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Justices Sonia Sotomayor And Stephen Breyer Read Obscenely False COVID-19 Misinformation Into Court Record

(Photo by Erin Schaff-Pool/Getty Images)

Dylan Housman Healthcare Reporter
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The liberal justices of the Supreme Court made repeated false claims during oral arguments on the Biden administration’s vaccine mandate Friday.

Justices Sonia Sotomayor and Stephen Breyer in particular made a number of false statements, ranging from claims about the nature of the Omicron variant to basic facts and statistics about the state of the pandemic in the United States.

Sotomayor claimed that there are 100,000 children in the United States were in “serious” condition, and many of them are on ventilators. In fact, the seven-day average of hospitalized COVID-19 patients in the United States among all age groups is just under 100,000, according to the Centers for Disease Control and Prevention (CDC).

Since the CDC began tracking the data in August 2020, fewer than 83,000 Americans under age 18 have been admitted to the hospital with COVID-19. Many of those children were not hospitalized because of the virus itself, but were there for other reasons and happened to test positive, as Dr. Anthony Fauci explained last week.

About six percent of children hospitalized for COVID-19 end up on ventilators, according to the CDC. Neither of Sotomayor’s claims, that there are 100,000 children in serious condition with COVID or that many children are on ventilators, have been accurate at any point during the pandemic.

The Obama appointee also said that the Omicron variant of COVID-19 is as deadly as the Delta variant. Studies have found that Omicron may be up to 80% less severe than Delta and 70% less likely to put someone in the hospital. Deaths did not spike during South Africa’s Omicron wave to nearly the level of prior waves. (RELATED: With Omicron Dominant, COVID-19 Is Now Less Than ‘Just The Flu’)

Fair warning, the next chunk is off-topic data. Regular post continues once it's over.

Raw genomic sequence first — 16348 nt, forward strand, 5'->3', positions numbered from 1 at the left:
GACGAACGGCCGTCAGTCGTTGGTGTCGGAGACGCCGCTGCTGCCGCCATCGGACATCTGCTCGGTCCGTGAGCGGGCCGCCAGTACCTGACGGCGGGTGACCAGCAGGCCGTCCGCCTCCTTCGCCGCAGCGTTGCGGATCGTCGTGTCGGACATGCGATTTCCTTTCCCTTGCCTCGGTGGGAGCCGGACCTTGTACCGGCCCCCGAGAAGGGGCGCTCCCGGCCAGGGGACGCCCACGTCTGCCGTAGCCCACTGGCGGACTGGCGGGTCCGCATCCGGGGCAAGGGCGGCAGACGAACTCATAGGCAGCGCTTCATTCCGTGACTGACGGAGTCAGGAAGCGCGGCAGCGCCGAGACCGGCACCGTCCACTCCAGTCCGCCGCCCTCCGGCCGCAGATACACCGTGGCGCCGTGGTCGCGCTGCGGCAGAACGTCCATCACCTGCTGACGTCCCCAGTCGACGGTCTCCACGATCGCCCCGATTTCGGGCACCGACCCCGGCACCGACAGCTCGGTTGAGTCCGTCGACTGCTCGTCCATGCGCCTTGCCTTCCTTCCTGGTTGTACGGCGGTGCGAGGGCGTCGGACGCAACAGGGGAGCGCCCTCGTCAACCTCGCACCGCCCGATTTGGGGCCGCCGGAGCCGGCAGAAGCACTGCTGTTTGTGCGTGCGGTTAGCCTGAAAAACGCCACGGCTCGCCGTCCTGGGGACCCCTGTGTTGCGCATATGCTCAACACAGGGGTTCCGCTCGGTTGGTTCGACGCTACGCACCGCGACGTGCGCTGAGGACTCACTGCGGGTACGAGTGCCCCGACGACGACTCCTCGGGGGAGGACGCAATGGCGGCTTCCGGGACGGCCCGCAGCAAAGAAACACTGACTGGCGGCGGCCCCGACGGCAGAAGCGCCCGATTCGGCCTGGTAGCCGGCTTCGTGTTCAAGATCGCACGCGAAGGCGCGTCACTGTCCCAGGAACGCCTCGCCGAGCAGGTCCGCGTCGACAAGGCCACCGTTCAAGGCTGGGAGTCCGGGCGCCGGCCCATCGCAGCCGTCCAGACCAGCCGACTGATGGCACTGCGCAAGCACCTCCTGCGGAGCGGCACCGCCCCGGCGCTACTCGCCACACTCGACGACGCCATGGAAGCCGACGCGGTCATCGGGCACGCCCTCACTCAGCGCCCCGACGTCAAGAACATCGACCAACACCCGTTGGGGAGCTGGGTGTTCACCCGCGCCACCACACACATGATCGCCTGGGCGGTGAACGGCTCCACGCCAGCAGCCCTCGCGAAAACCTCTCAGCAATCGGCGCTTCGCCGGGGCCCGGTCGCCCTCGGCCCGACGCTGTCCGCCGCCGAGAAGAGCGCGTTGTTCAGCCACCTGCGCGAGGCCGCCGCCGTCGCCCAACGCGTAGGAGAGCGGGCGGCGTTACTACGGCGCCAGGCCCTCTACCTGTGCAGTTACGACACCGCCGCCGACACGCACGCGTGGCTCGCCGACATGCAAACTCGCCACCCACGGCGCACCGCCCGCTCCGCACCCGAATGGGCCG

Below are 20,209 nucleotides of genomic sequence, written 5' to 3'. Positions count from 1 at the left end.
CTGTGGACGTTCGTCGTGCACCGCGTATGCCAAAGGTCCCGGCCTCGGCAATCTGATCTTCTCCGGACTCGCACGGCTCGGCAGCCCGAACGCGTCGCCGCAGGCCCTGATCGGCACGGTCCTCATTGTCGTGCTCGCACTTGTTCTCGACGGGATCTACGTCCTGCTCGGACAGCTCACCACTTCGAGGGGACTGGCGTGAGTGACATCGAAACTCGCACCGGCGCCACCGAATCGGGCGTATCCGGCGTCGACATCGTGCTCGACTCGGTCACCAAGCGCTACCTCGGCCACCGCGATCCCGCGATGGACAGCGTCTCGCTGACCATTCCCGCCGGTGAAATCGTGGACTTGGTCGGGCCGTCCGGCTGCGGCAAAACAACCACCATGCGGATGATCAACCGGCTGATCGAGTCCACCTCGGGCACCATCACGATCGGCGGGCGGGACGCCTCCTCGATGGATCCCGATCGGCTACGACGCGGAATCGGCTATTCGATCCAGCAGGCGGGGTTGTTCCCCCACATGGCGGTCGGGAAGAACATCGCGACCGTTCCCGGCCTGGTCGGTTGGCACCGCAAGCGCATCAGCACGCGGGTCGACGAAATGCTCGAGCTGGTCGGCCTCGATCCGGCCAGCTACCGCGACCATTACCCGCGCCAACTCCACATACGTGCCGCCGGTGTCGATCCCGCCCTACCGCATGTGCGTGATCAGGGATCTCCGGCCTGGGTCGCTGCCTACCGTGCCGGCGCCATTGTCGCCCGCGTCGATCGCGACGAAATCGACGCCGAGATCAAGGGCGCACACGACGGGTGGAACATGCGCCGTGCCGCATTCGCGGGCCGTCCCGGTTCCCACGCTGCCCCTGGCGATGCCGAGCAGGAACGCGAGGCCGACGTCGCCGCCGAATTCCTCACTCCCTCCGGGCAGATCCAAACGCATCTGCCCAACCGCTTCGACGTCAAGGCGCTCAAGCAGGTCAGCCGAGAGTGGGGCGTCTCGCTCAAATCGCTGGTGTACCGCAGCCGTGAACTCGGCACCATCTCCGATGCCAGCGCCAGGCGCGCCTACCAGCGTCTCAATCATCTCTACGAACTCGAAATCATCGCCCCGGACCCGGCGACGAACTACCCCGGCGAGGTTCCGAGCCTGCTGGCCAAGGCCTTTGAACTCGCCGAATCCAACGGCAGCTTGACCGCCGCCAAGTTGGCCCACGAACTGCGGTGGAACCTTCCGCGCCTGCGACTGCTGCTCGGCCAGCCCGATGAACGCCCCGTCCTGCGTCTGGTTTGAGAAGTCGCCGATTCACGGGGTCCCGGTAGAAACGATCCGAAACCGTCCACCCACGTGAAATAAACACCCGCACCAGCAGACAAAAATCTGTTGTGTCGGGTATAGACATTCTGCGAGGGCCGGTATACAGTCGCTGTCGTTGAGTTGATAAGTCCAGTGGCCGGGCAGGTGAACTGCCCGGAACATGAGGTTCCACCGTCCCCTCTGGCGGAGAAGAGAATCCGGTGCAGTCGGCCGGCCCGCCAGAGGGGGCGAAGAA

Another claim from Sotomayor was that deaths are at an all-time high. The current seven-day average in new COVID-19 deaths in the United States is at 1,245. That’s the same level as late-October, 2021, and almost three times lower than the actual peak of over 3,300 per day in January 2021.

Breyer asserted that there have been as any as 750 million new COVID-19 cases in a single day in the United States recently. He may have misspoken, intending to say 750,000, but the seven-day average is still far below that at about 586,000. (RELATED: Omicron Can Be So Mild, Americans Are Struggling To Distinguish It From A Common Cold)

Breyer went on to add that hospitals have never been as full as they are now.

According to weekly tracking data from Johns Hopkins University, hospitals nationwide are currently at around 78% capacity, with less than one-quarter of those filled with COVID-19 patients.

According to JHU, that is consistent with where capacity has been throughout most of the pandemic, as occupancy has fluctuated between 70% and 80% since winter 2020. The portion of COVID-19 patients taking up hospital capacity also isn’t wildly different than before, with levels currently similar to those during previous waves in fall 2021 and winter 2020.